Nobody expected the Mets to be an offensive juggernaut, and scoring 19 runs in the first two games should have done nothing to change that impression. Certainly the last two games proved it.
They scored five runs last night, but by that time the game had already been decided.
Manager Terry Collins is hoping for a breakout game today against the Marlins.
“We’ve got a couple guys, hopefully they’re gonna start breaking out of it here pretty soon,’’ Collins said.
The Mets’ hottest hitter has been John Buck (7-for-17). David Wright and Daniel Murphy are each 3-for-14 and Ike Davis is a frigid 1-for-16.
The Mets have homered in each of the first four games, with Buck leading with two. The long-time problem of hitting with runners in scoring position has raised its ugly head as they are 2-16 in the last two games after going 10-19 in the first two. They left 12 runners on last night after leaving 16 in the first three games.
It’s not exactly the variety of a film festival when watching the Mets in spring training. It’s the Nationals, Braves, Marlins and Cardinals on a rotating basis. For the Mets in Port St. Lucie, it’s like watching the same episodes of Seinfeld over and over. After awhile, you know how ``The Contest’’ will end.
For a young guy like Matt Harvey working on a pitch, those teams don’t have to worry about the film as they can see him first hand. I’ve always wondered if that’s a disadvantage to the pitcher.Johan Santana once made his final exhibition start against a minor league team rather that against the Marlins, a team he would face in the first week.
Harvey is busy working on his change-up, which was flawless in his last start. He has no choice but to keep throwing against a team he could face five times this season.
“It’s usually the last pitch that comes around,’’ he said. “Everything went well with all my pitches the other day.’’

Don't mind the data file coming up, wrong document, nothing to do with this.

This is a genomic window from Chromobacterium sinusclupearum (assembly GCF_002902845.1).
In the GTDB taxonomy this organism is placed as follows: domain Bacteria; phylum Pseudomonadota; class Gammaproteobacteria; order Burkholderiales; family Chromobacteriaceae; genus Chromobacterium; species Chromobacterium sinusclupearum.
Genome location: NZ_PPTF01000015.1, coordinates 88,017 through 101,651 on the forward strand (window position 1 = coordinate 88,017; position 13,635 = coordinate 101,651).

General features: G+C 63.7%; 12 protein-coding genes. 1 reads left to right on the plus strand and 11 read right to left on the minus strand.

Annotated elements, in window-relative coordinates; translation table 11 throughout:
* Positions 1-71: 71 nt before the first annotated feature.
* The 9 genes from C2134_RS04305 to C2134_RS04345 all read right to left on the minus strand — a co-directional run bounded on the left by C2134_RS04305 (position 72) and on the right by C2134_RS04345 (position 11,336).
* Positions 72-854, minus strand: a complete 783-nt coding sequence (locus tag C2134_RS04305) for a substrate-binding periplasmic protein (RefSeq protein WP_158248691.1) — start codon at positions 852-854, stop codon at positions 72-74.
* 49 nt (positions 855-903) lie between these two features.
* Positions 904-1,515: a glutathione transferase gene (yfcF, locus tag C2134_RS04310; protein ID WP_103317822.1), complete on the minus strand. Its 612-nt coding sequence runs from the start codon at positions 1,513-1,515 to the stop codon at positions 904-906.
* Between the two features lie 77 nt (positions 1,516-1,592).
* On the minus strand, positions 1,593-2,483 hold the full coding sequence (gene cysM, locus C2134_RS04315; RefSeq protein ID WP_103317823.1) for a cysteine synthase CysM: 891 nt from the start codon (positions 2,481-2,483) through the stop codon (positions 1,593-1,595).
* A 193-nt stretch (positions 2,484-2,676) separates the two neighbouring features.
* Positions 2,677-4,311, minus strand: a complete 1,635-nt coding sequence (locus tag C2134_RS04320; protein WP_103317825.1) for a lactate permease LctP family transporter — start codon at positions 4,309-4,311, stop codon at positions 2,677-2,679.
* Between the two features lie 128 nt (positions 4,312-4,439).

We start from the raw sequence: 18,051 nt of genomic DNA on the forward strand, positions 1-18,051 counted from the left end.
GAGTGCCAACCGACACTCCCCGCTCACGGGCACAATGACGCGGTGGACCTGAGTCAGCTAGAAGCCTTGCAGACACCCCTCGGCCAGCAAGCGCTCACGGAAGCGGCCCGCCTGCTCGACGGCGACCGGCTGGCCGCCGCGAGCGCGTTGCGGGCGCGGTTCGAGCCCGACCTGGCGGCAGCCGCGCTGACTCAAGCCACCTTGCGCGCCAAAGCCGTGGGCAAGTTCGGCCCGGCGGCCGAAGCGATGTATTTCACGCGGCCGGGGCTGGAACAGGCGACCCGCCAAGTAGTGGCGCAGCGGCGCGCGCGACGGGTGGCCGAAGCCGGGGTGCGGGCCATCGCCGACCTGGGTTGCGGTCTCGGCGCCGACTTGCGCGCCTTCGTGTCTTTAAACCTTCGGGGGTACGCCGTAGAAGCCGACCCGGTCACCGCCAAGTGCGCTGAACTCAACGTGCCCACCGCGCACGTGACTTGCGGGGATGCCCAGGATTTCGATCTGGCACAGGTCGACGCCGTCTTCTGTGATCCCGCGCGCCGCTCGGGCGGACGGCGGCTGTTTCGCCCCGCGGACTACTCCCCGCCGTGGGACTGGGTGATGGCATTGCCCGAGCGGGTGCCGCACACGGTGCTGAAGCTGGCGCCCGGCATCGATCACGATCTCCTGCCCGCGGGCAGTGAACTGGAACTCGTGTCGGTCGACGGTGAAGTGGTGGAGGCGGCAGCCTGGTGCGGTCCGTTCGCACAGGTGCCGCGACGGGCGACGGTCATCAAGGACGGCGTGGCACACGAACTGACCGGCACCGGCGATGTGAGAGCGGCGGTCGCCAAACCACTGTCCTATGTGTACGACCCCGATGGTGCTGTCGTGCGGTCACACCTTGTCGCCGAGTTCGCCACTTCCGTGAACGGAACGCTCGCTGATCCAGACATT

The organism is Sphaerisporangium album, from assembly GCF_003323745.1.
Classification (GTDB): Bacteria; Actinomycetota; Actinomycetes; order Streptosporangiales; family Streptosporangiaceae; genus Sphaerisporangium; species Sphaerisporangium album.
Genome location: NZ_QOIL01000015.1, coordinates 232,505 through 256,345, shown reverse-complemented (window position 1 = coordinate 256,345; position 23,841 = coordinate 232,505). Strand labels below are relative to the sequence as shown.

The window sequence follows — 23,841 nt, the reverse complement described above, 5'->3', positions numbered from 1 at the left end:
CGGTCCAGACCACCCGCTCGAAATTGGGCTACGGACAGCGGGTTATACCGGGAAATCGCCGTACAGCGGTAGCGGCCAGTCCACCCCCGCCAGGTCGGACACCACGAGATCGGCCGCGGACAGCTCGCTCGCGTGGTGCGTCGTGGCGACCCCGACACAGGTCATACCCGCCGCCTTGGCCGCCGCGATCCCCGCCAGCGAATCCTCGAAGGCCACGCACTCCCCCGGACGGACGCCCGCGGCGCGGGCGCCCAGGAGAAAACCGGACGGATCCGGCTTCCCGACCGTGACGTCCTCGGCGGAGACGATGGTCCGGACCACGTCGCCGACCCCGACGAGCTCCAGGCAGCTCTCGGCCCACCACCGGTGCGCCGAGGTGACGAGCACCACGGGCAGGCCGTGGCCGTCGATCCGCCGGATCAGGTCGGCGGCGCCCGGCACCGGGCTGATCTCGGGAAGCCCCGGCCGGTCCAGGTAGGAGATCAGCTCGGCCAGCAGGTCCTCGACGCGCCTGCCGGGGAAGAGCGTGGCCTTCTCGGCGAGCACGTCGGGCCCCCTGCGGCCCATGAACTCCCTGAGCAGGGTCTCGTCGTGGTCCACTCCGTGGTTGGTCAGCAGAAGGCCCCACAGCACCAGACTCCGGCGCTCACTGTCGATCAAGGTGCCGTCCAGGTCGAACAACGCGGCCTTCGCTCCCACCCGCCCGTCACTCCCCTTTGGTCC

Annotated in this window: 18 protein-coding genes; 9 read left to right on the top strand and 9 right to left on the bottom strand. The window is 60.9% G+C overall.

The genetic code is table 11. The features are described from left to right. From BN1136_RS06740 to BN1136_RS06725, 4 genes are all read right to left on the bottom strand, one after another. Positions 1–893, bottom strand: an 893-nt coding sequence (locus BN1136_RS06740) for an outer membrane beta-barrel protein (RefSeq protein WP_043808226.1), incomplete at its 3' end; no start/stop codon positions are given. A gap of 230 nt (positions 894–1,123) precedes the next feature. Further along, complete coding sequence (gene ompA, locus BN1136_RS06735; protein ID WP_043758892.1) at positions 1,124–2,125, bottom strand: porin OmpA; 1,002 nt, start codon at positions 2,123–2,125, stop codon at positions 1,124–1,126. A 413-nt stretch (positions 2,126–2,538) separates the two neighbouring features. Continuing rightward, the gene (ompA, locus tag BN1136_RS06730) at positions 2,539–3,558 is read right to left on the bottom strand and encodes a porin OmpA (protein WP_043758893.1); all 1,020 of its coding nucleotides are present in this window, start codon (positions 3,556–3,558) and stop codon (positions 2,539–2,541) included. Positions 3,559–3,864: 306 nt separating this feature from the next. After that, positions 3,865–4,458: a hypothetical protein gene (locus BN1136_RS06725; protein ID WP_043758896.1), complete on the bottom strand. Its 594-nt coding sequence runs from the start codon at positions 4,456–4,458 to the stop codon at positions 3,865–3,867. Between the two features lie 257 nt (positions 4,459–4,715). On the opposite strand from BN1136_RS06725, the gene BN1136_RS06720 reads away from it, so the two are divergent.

I read with great interest what my colleague, Joe DeCaro, posted on his website about a possible trade for Miami’s Giancarlo Stanton in exchange for Zack Wheeler and Travis d’Arnaud.
STANTON: Interesting to think about.
There are compelling reasons for both teams to pull the trigger on this deal, but also for standing pat.
Personally, I don’t see it happening.
The Marlins don’t have to worry about Stanton’s contract until 2017, when he becomes a free agent. They are paying him a paltry $480,000 this year. The earliest the Marlins have to worry about paying him the big bucks is when he becomes arbitration eligible in 2014. He’s then a free agent at 2017.
If owner Jeffrey Loria were smart, and we know that’s not the case, he’d tie up Stanton now for the long term, but that’s not happening.
“We are hoping that that moment will come but Giancarlo needs to play this year,’’ Loria told The Palm Beach Post. “He is here for certainly the foreseeable future and we will cross that bridge at the appropriate moment.
Maybe it is me, but I don’t think I will ever understand Jordany Valdespin. At one time I wanted him to get a chance and wonder why he wasn’t. Now, it is clear. The guy’s elevator doesn’t go to the top and he ranks low on the charm and responsibility meters.
When asked by reporters today in Port St. Lucie to explain why his Twitter account had a photo of himself wearing a Marlins cap, he lamely said it was taken by his cousin who put up the picture.
“Things happen,” Valdespin said. “My cousin put that picture over here. I don’t have any information about that. When I see that picture, everything happened, and I said, ‘What the —-?’ But I had a big problem with my family about that. So that’s not my fault.’’
Yes, it is his fault. On two counts. One, for wearing the Marlins’ cap in the first place in public, and two, for giving a relative access to your social media account. Evidently, the photo was online long enough for people to notice.
I couldn’t help but laugh out loud when I read the ESPN story about Jose Reyes being angry with Miami Marlins owner Jeffrey Loria for trading him to Toronto.
Mark Buehrle said the same thing after the trade months earlier.
REYES: Sees it from both sides now.
“I was shocked, because Jeffrey Loria, he always told me he’s never going to trade me,’’ Reyes said. “He always called my agent and said, ‘Tell Jose to get a good place here to live.’ ’’
Reyes said he even met with Loria days before the trade and there was no mention of the trade.
Are you tearing up, yet?
Maybe everything Reyes said is true, but wasn’t there a time when he said he wanted to stay with the Mets and finish he career playing next to David Wright? There was also a time when Reyes said he would do what was best for him and the Mets would do what was best for them.
And, after signing a six-year, $106-million contract with the Marlins he never looked back on the Mets. It wasn’t a pleasant divorce for Reyes from the Mets, and also the fans here who greeted him with boos upon his initial return and mostly apathy later in the summer.